Dinner to honor reform pioneer Gill
Tom Gill, 81, a pioneer in social and environmental reform in Hawaii, will be honored at a 5:30 p.m. dinner Nov. 2 at the Hale Koa Hotel.
Gill, a Democrat who served as a congressman from Hawaii and as lieutenant governor, was also chairman of the Oahu Democratic County Committee and a territorial and state representative.
Gill's two unsuccessful campaigns for governor in 1970 and 1974 helped to organize and identify the causes that many young Democrats would support when they were eventually successful in the Legislature.
His supporters credit Gill with being the moving force that brought about territorial and state legislation such as the Antitrust Act, the Administrative Procedures Act and the Greenbelt law.
For more information about the $50-a-plate dinner, call Marion Shim at 988-1781 or Walter Heen at 373-4258.
Weed and Seed project expands to Ala Moana
The federal Weed and Seed program has been expanded from the Kalihi-Chinatown area to cover the Ala Moana area, according to state Sen. Carol Fukunaga.
A meeting on the new designation will be held 6:30 to 8 p.m. Sept. 30 at Makiki Christian Church, Fukunaga said.
The briefing will feature presentations by the U.S. Attorney's Office and the Honolulu Police Department.
"This briefing is intended to raise community awareness and participation by showing residents how they can get involved in this proven method of crime reduction," Fukunaga said.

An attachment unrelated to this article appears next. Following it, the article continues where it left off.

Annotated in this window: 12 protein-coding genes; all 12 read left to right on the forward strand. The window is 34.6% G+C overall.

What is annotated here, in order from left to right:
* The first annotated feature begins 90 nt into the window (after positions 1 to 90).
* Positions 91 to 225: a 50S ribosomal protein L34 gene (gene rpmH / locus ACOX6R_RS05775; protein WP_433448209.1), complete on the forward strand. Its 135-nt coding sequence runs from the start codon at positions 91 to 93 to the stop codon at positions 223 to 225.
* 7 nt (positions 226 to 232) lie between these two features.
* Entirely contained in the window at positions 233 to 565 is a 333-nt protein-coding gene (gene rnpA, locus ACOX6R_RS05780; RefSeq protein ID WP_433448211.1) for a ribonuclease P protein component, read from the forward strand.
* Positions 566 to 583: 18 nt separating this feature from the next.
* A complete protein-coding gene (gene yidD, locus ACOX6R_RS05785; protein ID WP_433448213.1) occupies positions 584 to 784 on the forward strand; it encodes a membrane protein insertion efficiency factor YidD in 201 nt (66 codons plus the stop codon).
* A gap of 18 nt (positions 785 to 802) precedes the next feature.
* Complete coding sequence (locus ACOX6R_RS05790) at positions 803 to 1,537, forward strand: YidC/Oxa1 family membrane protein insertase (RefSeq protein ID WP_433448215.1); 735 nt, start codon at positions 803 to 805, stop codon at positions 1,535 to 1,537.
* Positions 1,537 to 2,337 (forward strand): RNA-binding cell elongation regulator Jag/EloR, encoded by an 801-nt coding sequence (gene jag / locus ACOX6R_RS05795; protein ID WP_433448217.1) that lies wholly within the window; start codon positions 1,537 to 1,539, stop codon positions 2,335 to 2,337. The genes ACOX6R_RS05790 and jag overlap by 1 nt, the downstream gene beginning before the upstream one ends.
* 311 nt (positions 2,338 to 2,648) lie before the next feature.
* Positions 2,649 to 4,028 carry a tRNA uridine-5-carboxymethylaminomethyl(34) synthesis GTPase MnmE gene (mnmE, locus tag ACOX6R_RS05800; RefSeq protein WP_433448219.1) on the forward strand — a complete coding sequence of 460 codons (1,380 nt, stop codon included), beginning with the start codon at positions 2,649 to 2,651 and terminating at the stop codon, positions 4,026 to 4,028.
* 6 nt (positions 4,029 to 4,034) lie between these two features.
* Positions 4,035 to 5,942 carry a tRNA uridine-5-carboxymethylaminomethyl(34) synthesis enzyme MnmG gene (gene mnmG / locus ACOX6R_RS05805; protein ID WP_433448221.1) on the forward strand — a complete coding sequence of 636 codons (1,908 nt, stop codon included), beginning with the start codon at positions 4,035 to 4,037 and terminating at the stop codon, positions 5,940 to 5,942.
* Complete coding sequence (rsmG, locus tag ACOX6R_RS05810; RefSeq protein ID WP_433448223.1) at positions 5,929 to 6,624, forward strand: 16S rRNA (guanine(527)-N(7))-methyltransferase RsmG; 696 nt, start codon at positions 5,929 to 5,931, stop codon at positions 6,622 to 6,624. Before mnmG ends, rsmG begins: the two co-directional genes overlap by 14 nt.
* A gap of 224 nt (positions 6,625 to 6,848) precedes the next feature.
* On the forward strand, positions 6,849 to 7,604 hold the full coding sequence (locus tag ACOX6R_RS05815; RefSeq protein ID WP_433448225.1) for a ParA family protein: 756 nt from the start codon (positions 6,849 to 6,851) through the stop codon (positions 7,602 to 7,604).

Thielen offers isles as site for energy meeting
State Rep. Cynthia Thielen on her "own dime" attended the Fifth European Wave Energy Conference at University College Cork in Ireland last week, she said.
Thielen (R, Kaneohe-Kailua) said she went to encourage conference delegates to hold a future conference in Hawaii, which she said has the highest recorded average wave power in the world.
She took with her a message from Gov. Linda Lingle that notes Hawaii is an ideal location for the application of wave energy to replace the islands' dependence of fossil fuels with an alternative source of power.
"We would like to suggest that Hawaii could be the site of a future wave energy conference, whether it is the sixth or seventh European Wave Energy Conference or the first Pacific Wave Energy Conference," Lingle said.
She noted that many of those who attended the four-day Cork conference are active in the Pacific area.
Lingle and Thielen both noted that waters off Kaneohe are the site of a project for the Navy's Office of Naval Research by Ocean Power Technologies Inc. of New Jersey, testing if the bobbing of subsurface buoys tethered to the ocean floor can efficiently generate electricity for Marine Corps Base Hawaii.
"There may be other systems that also can operate efficiently in Hawaiian waters," Lingle said.
Hawaii "is stuck in the dinosaur age, with its 92 percent dependence on fossil-fuel products to product electricity," Thielen said. "In contrast, natural wave energy can be used to light our islands for one-third the cost of fossil fuel based systems."
Thielen, the Hawaii member of the Boards of National Environmental Legislators Council, said she is spending her personal funds for the trip.